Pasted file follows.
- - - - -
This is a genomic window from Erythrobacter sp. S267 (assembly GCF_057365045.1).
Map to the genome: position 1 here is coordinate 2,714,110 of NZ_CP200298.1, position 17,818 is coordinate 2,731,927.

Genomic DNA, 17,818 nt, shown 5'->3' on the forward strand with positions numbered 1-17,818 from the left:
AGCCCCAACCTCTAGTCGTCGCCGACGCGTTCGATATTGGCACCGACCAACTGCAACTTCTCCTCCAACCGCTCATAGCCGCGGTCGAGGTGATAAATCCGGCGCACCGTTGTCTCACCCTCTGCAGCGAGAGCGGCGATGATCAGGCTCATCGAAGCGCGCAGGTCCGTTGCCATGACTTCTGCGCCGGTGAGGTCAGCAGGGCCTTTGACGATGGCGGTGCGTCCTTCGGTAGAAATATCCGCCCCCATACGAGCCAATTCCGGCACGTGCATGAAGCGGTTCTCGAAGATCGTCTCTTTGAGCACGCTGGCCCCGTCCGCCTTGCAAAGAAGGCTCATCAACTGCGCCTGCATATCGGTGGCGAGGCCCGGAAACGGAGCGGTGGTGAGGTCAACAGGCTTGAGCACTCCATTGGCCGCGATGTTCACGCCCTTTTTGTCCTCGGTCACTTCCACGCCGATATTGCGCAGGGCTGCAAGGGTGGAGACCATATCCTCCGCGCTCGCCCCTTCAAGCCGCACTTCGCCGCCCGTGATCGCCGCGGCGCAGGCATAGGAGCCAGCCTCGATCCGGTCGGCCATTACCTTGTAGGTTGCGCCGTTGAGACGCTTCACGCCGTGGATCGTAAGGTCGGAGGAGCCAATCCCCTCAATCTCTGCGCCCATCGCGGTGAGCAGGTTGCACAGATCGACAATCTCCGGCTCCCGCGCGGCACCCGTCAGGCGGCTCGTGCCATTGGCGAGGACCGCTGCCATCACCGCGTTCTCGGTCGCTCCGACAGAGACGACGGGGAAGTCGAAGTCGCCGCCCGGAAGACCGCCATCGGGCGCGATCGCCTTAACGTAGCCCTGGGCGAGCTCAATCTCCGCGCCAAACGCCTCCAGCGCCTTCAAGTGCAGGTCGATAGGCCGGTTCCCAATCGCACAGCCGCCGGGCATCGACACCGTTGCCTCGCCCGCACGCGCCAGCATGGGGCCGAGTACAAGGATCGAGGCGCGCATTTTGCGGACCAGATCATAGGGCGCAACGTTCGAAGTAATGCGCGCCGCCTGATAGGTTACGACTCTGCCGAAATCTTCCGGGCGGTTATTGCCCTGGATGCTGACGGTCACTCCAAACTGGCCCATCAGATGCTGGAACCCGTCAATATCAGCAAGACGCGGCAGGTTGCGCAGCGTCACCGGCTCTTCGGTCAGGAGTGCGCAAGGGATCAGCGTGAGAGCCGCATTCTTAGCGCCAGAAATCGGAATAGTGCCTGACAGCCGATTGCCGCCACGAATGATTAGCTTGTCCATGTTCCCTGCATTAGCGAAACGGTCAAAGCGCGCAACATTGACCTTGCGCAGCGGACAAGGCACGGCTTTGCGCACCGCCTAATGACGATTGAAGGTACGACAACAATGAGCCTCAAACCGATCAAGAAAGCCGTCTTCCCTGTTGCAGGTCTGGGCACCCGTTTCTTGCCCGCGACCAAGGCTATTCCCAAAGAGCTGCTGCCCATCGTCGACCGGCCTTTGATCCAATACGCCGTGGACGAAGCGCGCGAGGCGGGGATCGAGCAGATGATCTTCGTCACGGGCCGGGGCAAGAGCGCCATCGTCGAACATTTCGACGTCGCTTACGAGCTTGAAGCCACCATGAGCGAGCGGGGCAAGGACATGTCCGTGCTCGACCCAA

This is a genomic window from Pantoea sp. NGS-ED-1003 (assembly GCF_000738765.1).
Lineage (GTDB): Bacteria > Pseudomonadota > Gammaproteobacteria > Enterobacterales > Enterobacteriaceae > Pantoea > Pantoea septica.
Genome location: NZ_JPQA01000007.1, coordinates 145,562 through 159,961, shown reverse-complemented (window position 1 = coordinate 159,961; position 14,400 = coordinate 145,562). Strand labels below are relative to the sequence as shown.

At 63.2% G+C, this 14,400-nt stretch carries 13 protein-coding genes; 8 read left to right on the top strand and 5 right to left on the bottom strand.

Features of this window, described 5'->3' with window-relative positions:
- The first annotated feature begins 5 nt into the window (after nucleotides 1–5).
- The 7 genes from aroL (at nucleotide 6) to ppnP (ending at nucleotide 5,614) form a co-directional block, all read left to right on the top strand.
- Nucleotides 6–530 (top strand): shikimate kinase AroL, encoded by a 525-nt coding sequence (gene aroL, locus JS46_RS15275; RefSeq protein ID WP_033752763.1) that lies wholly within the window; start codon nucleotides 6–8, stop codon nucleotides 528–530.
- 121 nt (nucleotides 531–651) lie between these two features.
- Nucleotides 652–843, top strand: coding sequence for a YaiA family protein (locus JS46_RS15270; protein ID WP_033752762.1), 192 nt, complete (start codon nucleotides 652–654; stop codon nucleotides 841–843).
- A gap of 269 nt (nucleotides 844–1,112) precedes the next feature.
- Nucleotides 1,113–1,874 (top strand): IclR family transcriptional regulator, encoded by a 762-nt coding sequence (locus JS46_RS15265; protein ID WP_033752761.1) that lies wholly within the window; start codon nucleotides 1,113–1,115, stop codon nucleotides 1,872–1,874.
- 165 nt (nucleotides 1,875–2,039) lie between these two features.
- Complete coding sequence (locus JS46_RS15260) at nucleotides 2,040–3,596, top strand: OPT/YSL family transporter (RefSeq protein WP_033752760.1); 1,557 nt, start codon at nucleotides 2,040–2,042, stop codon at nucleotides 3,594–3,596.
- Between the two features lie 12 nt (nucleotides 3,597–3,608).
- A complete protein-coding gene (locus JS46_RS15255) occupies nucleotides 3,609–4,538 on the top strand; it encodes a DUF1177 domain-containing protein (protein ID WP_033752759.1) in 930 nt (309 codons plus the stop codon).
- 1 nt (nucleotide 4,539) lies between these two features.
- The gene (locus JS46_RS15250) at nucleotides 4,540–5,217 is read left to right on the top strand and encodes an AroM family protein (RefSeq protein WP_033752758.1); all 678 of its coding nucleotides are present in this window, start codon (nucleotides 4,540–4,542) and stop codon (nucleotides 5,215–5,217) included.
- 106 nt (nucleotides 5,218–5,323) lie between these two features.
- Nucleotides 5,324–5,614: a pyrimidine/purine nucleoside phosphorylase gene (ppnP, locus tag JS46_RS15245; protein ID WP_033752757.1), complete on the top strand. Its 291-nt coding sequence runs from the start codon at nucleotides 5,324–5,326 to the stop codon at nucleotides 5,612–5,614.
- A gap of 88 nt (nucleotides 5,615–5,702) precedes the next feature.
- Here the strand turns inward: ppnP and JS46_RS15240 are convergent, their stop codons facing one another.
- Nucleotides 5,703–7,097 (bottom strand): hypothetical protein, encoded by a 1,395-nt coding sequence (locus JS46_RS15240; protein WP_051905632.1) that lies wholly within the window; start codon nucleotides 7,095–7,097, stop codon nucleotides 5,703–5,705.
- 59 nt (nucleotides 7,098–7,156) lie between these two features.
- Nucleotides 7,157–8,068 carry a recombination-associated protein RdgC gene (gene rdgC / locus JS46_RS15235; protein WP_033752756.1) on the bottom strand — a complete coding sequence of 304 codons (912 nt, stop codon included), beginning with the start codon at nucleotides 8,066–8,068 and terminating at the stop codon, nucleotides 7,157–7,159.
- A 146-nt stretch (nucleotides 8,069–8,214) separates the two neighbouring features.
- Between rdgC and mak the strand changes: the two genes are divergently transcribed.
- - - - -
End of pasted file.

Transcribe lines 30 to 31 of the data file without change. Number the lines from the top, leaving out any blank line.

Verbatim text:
- A 146-nt stretch (nucleotides 8,069–8,214) separates the two neighbouring features.
- Between rdgC and mak the strand changes: the two genes are divergently transcribed.